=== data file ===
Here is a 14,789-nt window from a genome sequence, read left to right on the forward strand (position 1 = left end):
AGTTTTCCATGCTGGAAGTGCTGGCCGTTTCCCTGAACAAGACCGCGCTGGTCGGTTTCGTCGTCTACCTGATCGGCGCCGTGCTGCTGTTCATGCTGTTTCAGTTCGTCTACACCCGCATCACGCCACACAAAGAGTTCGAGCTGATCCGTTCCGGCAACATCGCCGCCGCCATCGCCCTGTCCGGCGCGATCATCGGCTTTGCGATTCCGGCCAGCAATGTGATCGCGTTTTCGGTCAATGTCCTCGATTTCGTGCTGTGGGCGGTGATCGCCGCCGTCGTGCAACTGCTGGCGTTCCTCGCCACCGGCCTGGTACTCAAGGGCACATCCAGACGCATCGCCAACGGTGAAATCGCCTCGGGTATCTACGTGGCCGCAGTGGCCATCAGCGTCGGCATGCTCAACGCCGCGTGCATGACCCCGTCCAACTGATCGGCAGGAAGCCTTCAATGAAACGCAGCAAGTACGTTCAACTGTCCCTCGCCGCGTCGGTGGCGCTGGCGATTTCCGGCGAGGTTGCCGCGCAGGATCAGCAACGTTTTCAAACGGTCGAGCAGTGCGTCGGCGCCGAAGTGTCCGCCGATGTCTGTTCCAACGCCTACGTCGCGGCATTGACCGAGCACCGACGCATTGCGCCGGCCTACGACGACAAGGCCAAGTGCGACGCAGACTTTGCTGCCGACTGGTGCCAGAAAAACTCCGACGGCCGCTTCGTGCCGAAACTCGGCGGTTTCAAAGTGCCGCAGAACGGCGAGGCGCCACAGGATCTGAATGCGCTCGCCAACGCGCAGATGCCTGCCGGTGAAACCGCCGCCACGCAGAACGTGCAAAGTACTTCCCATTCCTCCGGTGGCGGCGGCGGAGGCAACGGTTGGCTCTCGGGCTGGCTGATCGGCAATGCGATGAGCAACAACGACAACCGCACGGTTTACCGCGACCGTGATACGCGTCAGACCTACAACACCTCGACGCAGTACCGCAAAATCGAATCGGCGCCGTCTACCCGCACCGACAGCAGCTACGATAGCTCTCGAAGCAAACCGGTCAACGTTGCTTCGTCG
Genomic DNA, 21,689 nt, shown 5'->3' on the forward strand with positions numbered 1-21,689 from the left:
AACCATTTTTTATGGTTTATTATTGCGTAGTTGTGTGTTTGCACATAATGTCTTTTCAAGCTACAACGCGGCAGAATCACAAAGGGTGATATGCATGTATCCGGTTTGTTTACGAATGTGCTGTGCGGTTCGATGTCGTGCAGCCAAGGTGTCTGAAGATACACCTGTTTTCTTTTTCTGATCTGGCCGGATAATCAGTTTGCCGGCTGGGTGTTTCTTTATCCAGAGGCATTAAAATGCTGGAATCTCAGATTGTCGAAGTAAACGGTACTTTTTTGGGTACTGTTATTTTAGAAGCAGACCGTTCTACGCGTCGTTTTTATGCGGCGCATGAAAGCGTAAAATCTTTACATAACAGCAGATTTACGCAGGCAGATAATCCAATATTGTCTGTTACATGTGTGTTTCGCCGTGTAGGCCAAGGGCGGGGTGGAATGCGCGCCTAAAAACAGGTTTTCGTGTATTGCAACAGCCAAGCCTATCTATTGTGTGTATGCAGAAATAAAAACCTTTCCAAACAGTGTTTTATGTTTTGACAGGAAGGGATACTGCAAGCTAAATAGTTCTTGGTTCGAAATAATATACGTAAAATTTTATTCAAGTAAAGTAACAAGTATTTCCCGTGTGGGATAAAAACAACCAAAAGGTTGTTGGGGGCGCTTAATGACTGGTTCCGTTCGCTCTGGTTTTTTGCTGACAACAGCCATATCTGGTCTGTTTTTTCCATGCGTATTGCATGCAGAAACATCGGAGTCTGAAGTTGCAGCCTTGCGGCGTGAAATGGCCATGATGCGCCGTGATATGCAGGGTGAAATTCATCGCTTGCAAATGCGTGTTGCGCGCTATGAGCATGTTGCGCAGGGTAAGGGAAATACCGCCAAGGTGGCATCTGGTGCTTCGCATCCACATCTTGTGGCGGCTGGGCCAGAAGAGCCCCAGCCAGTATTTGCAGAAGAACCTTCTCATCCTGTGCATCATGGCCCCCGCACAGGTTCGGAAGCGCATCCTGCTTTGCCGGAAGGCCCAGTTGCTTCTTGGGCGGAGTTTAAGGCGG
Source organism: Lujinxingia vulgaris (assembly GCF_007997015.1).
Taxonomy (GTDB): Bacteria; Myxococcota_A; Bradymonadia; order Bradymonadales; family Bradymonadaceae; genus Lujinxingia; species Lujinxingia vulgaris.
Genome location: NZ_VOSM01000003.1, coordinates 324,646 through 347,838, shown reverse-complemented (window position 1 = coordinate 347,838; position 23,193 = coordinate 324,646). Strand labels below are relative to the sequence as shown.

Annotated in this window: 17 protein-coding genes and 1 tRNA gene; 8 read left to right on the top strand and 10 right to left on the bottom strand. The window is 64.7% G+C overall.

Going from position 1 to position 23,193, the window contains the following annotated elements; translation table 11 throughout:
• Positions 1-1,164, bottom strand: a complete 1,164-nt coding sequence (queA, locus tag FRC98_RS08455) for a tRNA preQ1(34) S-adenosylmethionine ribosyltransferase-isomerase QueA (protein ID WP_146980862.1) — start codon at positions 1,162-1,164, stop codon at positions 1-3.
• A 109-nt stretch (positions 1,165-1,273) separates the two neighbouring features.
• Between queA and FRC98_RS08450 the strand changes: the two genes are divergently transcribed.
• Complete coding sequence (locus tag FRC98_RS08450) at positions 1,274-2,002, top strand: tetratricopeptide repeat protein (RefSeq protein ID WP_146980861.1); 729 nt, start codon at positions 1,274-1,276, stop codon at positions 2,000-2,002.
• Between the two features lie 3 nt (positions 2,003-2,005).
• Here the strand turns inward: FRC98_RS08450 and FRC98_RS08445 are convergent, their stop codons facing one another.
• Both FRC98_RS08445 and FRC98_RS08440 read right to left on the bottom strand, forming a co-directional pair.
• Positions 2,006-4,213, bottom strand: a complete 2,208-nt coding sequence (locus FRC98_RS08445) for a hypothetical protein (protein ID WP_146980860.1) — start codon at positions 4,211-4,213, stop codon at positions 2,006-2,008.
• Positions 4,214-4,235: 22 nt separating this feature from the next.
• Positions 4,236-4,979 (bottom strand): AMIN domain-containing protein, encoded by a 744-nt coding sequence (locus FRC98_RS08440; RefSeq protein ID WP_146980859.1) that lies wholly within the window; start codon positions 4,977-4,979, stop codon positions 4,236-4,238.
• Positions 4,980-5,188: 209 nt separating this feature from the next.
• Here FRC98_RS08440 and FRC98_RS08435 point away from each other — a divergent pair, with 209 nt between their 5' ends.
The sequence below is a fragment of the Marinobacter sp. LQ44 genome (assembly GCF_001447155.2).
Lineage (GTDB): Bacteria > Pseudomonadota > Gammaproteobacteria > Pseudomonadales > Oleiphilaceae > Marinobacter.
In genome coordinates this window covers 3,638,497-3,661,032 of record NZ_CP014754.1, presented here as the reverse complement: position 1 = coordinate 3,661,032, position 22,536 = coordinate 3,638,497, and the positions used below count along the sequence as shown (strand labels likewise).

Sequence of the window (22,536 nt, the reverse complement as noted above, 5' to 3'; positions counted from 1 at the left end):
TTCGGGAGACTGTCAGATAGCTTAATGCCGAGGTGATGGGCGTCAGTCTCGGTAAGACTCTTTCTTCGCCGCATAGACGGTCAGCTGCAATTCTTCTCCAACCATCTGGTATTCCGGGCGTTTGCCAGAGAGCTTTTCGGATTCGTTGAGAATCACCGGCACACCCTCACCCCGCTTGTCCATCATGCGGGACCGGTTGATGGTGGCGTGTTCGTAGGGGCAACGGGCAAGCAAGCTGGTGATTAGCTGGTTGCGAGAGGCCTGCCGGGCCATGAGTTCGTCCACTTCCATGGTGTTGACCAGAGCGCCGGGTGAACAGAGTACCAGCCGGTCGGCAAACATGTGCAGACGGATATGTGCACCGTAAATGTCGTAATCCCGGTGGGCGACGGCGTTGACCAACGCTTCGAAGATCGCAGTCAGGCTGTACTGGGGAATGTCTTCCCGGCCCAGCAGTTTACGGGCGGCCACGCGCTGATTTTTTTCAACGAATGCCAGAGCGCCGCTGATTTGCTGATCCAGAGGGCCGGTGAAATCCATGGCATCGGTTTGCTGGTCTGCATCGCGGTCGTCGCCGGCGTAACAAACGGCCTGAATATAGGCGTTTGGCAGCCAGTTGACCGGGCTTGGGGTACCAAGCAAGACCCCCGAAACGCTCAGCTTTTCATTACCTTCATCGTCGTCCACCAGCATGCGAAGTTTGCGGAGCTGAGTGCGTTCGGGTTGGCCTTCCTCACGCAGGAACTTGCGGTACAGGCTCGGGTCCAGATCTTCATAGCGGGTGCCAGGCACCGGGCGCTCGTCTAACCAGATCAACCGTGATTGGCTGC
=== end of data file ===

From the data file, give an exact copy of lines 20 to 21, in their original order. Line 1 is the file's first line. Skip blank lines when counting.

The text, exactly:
• Positions 4,980-5,188: 209 nt separating this feature from the next.
• Here FRC98_RS08440 and FRC98_RS08435 point away from each other — a divergent pair, with 209 nt between their 5' ends.